Making a video game about giant robots fighting each other (or indeed, fighting anything at all) should be a guaranteed hit. Yet the modest list of Switch mech-related game releases has proven over time that this isn't as easy as it sounds. We do know that this will very likely change mid-September, but can Drakkar Dev's War Tech Fighters serve as more than a mere amuse-bouche of metal-on-metal carnage until then? All systems go!

Despite being a mech game, the lack of ground-based missions means that this has more in common with EVERSPACE Stellar Edition than your regular third-person/cockpit view mech game of choice. If you're a fan of Mobile Suit Gundam, imagine this one as taking part only in outer space: warfare between agile mobile suits and space fleets. The titular War Techs resemble hybrids of Pacific Rim's Jaegers and Michael Bay's Transformers, giving the overall aesthetics a vibe of a Western-made Gundam. We're unsure if the developers were purposely aiming for this, but it certainly succeeded in grabbing our attention.

You will likely be fighting both enemies and the controls for the first few missions (despite the great tutorial prologue mission explaining all the core gameplay) but it soon falls into place. Navigating and shooting become second nature as you start to gradually feel more comfortable with your fully-customizable War Tech. You can pick from three flavours of variable strength and agility, and while we certainly favoured the latter, if you prefer to have a bulkier, slower War Tech to soak in the damage, then go for it.

While a few missions break from the norm with stealth and hacking sections, most of the thirty-plus campaign missions will have ships of every size and space stations firing in your general direction. They feel truly inadequate compared to your hulking bipedal monstrosity, something the game proudly makes you aware of with the introduction of varied 'execution' cutscenes which feel a lot like the Fatalities from Mortal Kombat, minus the fiddly button inputs.

Take an enemy down to about 25 percent of their health (their threat display turns to red) with your regular payload (guns, missiles and everything in between) and pressing 'X' will unleash a finishing move that varies according to the enemy you're engaging. Small ships can be punched, kicked, shield-bashed or turned into a metal Shish kebab impaled in your sword, while bigger capital ships get the 'up close and personal' treatment as you slice and rip away parts of their hull. These are extremely satisfying moments and while they're entirely optional, they certainly help the game stand out in the crowd.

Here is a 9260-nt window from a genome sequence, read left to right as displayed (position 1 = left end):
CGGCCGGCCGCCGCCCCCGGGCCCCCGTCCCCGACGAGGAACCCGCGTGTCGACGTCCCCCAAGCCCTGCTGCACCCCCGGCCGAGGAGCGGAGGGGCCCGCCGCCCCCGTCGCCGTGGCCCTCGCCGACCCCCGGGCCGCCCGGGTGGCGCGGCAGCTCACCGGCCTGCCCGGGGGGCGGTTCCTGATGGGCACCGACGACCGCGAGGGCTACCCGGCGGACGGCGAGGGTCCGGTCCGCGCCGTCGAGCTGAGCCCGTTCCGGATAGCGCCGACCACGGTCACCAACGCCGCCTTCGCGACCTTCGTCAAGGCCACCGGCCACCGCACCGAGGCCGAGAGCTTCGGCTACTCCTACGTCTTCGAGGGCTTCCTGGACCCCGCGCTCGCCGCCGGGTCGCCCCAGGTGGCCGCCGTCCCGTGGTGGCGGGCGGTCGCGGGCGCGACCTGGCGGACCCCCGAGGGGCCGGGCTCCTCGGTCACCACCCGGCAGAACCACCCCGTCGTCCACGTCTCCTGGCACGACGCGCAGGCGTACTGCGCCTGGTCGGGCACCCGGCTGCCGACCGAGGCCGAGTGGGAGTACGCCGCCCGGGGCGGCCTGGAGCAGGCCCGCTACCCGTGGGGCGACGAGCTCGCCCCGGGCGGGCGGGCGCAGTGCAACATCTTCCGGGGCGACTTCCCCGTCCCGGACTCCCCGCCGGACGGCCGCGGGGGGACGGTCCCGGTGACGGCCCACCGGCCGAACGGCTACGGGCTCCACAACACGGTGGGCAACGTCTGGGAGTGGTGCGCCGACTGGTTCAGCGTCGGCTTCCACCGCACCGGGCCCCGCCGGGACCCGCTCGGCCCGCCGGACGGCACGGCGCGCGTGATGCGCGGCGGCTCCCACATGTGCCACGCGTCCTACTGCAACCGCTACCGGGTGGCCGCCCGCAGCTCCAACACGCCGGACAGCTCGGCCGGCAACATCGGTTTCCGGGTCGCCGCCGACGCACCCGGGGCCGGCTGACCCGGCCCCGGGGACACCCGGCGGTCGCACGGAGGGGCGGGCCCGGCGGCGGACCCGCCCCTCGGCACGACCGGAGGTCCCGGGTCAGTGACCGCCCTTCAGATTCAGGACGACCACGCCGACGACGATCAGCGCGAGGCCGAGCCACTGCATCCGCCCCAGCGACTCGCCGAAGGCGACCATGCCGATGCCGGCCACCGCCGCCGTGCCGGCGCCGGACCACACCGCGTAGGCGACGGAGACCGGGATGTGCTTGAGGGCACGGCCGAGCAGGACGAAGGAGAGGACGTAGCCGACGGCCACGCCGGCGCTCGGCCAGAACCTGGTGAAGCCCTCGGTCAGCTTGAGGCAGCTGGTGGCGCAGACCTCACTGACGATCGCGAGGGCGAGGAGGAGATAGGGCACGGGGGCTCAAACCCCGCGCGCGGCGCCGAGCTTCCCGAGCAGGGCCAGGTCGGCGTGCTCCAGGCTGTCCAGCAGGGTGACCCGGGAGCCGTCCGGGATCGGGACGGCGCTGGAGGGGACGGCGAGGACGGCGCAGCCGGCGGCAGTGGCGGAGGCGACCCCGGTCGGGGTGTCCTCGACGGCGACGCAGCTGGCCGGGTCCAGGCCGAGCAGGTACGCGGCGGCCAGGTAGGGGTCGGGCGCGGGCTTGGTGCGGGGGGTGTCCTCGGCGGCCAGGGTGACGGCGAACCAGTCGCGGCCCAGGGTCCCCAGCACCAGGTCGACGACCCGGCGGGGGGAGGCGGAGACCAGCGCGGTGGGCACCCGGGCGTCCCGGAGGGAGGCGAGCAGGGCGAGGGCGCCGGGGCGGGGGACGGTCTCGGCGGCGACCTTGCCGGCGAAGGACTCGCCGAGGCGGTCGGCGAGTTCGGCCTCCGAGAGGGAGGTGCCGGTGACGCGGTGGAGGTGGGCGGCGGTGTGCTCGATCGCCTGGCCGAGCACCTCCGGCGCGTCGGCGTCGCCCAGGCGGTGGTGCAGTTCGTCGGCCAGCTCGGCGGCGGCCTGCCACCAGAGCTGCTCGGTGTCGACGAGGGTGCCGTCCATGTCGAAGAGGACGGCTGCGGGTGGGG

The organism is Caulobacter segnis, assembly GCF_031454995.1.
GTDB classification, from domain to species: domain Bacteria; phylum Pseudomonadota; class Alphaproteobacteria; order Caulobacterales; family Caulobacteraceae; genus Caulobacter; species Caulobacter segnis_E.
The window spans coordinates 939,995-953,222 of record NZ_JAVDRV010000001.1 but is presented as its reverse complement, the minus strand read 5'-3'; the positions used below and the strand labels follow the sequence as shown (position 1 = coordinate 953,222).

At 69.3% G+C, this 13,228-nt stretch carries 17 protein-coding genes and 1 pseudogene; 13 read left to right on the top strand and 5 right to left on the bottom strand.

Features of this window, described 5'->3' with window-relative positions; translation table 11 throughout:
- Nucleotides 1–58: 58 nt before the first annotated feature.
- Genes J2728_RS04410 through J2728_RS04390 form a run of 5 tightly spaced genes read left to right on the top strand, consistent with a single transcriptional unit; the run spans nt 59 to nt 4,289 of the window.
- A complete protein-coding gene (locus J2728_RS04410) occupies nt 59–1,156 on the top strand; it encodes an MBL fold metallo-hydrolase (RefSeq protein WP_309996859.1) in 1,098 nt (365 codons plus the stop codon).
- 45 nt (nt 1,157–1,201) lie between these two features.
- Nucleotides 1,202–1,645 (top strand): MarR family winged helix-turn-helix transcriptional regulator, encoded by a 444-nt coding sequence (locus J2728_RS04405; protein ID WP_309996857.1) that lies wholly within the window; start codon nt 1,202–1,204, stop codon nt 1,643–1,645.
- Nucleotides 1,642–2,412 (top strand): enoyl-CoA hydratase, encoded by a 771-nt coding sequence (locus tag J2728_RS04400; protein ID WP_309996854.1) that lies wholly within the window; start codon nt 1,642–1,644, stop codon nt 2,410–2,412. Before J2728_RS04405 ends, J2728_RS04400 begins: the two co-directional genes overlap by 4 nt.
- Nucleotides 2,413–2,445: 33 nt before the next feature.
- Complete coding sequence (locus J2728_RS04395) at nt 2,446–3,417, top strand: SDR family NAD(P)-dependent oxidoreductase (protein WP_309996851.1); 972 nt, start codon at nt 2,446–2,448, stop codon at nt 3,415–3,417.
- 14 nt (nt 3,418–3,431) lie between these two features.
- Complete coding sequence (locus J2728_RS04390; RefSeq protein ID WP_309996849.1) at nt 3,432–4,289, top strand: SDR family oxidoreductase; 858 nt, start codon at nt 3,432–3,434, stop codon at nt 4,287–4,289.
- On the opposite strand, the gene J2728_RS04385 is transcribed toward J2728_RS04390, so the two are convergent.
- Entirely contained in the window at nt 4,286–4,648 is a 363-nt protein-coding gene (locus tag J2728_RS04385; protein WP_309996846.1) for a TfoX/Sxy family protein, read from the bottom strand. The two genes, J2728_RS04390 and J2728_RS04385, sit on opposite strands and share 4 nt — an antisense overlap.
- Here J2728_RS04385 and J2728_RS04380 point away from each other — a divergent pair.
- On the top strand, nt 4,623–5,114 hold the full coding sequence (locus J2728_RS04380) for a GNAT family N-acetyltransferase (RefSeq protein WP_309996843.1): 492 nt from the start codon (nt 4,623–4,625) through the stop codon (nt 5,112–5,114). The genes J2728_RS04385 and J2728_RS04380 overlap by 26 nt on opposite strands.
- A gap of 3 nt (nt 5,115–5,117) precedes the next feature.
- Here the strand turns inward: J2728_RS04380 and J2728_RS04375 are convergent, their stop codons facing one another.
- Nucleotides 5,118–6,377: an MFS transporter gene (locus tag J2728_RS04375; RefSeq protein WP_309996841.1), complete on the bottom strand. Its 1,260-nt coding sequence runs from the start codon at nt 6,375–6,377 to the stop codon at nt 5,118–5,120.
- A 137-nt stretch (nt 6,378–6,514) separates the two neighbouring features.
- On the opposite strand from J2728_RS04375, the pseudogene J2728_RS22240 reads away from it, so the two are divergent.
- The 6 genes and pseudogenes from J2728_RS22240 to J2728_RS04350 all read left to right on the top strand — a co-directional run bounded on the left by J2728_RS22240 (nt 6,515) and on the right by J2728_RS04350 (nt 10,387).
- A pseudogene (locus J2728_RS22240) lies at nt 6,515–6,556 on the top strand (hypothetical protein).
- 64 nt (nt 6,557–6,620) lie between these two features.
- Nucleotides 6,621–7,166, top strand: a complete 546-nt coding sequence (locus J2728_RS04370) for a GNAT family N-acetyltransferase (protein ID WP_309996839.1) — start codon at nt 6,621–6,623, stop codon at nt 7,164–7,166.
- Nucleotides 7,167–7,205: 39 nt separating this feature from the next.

Eventually, the Zatros Empire (the cliché bad guys) do wise up to your ridiculous overpowering of their fleet and dispatch War Techs of their own. Unlike the immediate executions of other types of enemies, the game throws you another unique feature instead: one-on-one War Tech duels. In these, you can dodge to either side, use your shield to block and strike with fast or strong attacks. These are usually resolved quickly and if concluding favourably, the enemy War Tech will end up sliced in half before gloriously exploding. In fact, everything explodes gloriously, helped by some excellent graphical choices, ranging from gorgeous space vistas, decent enemy design and your own War Tech customization options.

Where the game falls short is when you're not bashing metal in outer space. You will be forced to spend half your play time in your carrier, navigating not-so-friendly menus and submenus for the research and customization of your War Tech. We feel this part of the game distracts far too much from the meat of the experience and could have probably have been handled in a cleaner, more concise fashion.

Loading times are the other big issue; there's just over a minute of loading between your carrier micro-management bits and all-out space warfare. Missions often recycle objectives too, and some of the best tech is locked behind an experience wall, forcing you to eventually resort to grinding on the simulator for XP and building materials.

The overall stable performance of the game and over-the top action does mitigate the negative aspects somewhat, but its a shame this was not better streamlined for the Switch. In terms of music, we hope you are a fan of heavy metal because the game will constantly barrage your ears with loud drums and shredding guitars. Since the whole 'there is no sound' reality of space doesn't really make for good game design, once you add explosions and weapon fire sounds of every kind, you end up with an audio spectacle that more than matches the visual one.

Conclusion

War Tech Fighters does exhibit a few rough spots here and there, but it is undeniable that it ticks all the right boxes for any self-respecting mecha fan. As of right now, it's a toss-up between this and Project Nimbus Complete Edition for the title of top mecha game on Switch, but if you're after a fast and exciting robot-based space shooter and don't mind long loading times and the odd awkward menu system, then this is worth a look.